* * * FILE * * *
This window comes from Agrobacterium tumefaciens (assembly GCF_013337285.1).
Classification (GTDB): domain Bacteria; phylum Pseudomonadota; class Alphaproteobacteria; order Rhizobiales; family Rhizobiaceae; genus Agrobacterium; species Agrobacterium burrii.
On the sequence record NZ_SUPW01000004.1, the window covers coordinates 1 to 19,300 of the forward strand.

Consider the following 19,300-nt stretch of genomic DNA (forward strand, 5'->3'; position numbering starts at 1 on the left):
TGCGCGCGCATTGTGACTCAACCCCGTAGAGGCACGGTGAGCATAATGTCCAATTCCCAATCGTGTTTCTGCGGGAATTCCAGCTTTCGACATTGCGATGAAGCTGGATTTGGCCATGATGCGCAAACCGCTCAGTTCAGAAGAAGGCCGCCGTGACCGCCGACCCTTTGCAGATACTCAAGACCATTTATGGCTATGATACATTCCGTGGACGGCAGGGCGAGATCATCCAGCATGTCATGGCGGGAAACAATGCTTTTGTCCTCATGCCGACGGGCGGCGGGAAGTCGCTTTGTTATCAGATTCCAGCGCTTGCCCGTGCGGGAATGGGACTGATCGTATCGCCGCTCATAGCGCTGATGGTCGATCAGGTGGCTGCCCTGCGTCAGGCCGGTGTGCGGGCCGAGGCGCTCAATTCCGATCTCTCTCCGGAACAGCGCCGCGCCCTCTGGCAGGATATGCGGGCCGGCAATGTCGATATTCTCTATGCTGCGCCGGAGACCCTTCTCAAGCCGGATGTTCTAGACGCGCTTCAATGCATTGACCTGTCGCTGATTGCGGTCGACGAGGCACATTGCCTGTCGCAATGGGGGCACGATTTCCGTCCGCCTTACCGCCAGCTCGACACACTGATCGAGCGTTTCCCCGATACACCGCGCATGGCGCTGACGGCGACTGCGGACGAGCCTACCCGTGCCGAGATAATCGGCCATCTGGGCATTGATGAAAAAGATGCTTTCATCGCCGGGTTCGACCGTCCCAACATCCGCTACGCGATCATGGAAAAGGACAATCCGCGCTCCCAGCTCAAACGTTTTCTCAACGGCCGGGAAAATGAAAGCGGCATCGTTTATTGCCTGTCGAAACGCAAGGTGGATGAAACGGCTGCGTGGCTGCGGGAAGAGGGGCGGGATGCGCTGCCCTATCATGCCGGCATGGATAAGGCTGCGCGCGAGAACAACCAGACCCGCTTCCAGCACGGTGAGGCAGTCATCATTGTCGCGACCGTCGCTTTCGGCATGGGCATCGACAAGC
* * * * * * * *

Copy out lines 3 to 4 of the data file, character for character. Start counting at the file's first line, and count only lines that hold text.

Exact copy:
On the sequence record NZ_SUPW01000004.1, the window covers coordinates 1 to 19,300 of the forward strand.

Consider the following 19,300-nt stretch of genomic DNA (forward strand, 5'->3'; position numbering starts at 1 on the left):